Opinion | Michigan’s Governor and Attorney General Have Been Fighting Line 5 for Years

Line 5 runs 1038 kilometers from Superior, Wisconsin to Sarnia, Ontario. The pipeline has been around for 67 years without incident. It runs underwater across the Straits of Mackinac in Michigan, which is one of the reasons it has been highly contested by the current Michigan Governor and Attorney General.

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Photo: Brittanica

However, the pipeline splits into two smaller, stronger pipes called the west and east wing under the straits. These pipes are made with thicker metal and a smaller diameter to reduce the risks of a leak or anchor strike.

For the last few years, Enbridge has been trying to replace the pipeline with a newer one. They want to encase it in a concrete tunnel to ensure that in a worst-case scenario, they would be able to contain a leak. Despite these plans to replace the current pipeline, the Michigan Governor Gretchen Whitmer and Attorney General Dana Nessel have continued to fight against the company.

Earlier this year, the pipeline company notified federal regulators that an anchor point had shifted on a section of the eastern leg of pipeline that runs under the Straits of Mackinac.  They immediately shut both sides down to evaluate the situation. Upon completing their inspection, Enbridge found that the western portion was able to continue operating after consulting with the federal safety regulators. The eastern portion continued to remain closed until further discussion with state officials.

Despite the precautions taken by Enbridge, the Attorney General filed an injunction with Ingham County to halt all operations. Judge James Jamo ruled to temporarily suspend operations until a hearing on June 30th, 2020.

This is not the first time Michigan officials tried to shut down this pipeline. Michigan Governor Gretchen Whitmer and Attorney General Dana Nessel had been working together to kill Line 5 since before they were elected.  Last year, Attorney General Nessel filed a public nuisance lawsuit against Enbridge after striking down Enbridge’s lawsuit to enforce agreements made with the previous administration.  She lost and is in the process of appealing. AG Dana Nessel is involved with a program through NYU’s law school, funded by Michael Bloomberg, which funds special assistant attorney generals around the country for the purpose of bringing environmental litigation. She’s currently fighting requests for documents related to her involvement in the program.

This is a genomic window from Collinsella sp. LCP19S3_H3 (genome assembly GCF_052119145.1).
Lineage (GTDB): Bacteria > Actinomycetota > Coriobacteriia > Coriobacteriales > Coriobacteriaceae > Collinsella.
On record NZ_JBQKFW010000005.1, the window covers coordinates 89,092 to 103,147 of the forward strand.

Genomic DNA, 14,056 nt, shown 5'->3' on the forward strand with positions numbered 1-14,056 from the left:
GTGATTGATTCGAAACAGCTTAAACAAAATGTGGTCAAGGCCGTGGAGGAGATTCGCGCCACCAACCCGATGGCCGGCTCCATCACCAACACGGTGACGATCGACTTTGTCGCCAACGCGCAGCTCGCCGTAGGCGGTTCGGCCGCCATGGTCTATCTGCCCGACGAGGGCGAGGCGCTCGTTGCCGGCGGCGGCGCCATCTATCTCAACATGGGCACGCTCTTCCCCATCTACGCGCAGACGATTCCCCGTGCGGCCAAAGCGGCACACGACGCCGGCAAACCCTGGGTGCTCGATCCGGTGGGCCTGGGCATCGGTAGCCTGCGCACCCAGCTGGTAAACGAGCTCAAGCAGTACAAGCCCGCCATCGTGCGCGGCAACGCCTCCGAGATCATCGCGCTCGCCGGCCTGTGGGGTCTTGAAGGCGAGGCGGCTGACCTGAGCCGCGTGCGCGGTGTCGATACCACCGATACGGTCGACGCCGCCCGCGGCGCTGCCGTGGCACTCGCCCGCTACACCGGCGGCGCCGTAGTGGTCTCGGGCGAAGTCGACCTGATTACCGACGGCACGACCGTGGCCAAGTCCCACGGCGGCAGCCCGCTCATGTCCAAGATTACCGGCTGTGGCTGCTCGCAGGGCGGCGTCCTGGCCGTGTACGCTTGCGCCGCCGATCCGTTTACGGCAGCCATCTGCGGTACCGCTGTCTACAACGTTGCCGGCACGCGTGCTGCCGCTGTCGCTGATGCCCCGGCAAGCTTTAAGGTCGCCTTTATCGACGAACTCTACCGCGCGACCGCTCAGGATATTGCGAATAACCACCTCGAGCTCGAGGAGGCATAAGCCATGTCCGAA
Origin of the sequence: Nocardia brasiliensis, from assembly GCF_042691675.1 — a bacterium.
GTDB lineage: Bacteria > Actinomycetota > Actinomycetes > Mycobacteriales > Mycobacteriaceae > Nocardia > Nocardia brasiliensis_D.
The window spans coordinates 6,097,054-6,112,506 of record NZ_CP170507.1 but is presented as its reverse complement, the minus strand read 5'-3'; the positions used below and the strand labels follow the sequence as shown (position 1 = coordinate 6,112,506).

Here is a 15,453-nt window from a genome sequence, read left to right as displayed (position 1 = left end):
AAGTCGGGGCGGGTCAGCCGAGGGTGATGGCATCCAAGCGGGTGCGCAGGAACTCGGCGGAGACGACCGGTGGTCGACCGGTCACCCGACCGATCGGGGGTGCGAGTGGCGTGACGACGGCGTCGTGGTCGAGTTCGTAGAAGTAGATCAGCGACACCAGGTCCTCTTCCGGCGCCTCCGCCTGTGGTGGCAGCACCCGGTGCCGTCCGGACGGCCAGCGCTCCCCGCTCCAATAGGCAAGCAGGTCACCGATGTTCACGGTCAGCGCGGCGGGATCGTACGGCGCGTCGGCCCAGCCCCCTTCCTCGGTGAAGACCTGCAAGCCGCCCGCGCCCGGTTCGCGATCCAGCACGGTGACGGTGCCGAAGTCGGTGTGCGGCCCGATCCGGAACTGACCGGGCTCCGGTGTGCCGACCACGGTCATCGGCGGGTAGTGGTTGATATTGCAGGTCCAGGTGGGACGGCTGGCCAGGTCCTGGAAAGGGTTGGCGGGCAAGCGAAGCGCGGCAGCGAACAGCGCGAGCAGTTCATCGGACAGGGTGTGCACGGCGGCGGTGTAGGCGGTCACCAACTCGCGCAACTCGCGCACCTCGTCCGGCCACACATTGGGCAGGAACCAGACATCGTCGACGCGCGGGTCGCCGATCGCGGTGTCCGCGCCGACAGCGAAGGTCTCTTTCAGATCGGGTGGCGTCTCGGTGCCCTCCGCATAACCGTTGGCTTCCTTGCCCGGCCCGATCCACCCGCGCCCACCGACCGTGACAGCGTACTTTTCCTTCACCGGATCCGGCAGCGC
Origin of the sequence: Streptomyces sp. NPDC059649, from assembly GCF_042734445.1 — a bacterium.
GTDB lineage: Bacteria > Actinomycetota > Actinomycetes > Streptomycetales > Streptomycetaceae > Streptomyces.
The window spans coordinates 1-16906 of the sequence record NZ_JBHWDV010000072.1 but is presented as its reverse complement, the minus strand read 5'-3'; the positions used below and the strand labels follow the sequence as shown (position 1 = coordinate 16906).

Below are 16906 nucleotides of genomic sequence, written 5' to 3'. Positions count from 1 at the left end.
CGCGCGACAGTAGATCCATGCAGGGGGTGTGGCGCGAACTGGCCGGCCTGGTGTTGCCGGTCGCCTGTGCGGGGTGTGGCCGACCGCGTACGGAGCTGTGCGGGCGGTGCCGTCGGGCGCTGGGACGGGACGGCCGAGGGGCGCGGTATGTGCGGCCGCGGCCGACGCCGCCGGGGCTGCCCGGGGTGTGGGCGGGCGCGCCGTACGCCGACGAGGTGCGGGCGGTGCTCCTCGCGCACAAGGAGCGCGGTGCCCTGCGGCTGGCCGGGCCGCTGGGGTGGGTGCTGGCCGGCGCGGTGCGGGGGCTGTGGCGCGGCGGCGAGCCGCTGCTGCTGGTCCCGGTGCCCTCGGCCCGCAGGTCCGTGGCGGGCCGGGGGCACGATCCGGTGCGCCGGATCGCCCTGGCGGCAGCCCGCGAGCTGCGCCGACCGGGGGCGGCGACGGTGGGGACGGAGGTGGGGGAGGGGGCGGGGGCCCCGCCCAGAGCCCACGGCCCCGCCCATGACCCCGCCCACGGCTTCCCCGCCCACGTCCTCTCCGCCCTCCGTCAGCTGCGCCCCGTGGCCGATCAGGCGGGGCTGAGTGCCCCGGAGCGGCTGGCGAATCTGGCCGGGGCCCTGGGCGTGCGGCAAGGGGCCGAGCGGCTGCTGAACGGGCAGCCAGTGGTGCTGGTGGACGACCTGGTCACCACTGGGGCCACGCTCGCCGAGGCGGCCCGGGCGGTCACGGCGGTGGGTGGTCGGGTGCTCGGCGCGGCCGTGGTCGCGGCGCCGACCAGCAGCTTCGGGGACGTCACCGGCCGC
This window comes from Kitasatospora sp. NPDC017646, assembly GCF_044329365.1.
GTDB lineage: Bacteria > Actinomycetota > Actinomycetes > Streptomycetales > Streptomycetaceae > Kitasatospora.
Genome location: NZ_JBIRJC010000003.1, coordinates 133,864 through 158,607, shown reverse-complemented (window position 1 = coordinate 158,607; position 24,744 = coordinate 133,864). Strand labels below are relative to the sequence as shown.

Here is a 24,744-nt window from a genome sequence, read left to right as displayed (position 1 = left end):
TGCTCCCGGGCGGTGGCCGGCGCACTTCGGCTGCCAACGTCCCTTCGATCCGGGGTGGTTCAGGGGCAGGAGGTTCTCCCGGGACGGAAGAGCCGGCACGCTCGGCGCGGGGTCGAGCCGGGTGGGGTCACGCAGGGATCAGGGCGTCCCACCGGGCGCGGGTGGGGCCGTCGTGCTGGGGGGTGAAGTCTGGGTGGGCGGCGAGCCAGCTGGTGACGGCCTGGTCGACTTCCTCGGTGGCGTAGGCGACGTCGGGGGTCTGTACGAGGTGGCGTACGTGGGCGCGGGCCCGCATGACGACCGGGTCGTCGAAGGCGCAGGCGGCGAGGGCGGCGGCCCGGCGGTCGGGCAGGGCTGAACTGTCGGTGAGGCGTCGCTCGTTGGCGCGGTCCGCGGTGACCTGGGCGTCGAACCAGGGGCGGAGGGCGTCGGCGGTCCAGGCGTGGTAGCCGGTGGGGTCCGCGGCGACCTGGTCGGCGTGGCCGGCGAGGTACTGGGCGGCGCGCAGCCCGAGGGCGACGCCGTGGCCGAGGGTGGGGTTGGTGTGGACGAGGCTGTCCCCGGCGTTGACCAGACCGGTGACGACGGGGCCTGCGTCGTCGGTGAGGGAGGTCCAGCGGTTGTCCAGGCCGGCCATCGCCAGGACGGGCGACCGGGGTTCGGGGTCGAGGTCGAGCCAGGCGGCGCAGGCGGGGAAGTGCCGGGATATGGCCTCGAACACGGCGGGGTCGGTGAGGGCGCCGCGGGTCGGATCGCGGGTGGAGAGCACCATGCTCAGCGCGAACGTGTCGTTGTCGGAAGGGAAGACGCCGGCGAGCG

It appears the moves by the Attorney General and Governor to kill Line 5 goes against the will of the house of representatives in Michigan. Recently, there was an overwhelming vote in favor of the timely issuing of permits for Line 5’s replacement and the Great Lakes Tunnel Project. In an 80-28 vote including 46% of Michigan House Democrats, the House voted in favor, against the Governor.  Enbridge also recently received approval from the Michigan Court of Appeals to build the utility tunnel to support the new pipeline. An earlier ruling from the U.S. Sixth Circuit Court of Appeals confirmed the emergency response for the pipeline to be adequate to protect wildlife in the Straits of Mackinac.

Ohio’s Attorney General and Lieutenant Governor also see the benefits of the pipeline. On Monday June 29th, AG Yost and the Attorney Generals of Indiana and Louisiana filed an 11-page brief discussing the negative impacts of shutting down Line 5.

From the outcome of these decisions, the Attorney General and Governor’s Office do not seem to care about court rulings and regulatory approval, they are simply playing politics. The new pipeline and utility tunnel were all approved under the previous administration of Governor Rick Snyder. In November 2019, the courts in Michigan upheld the agreements. However, as one could imagine, this did not sit well for environmental groups like Oil and Water Don’t Mix who have been vehement supporters of the Governor and Attorney General’s crusade against Line 5.

This fight is also not about petroleum itself, but about the pipeline. Attorney General Nessel has previously suggested that oil be transported by rail and trucks. These methods have their own safety concerns. Oil by those means will also only be able to make up for 10% or less of that drop in supply.

If Michigan’s governor manages to get the easement agreement revoked, this will be a major issue for Canada’s energy security and could cause problems for refiners and citizens on both sides of the border.

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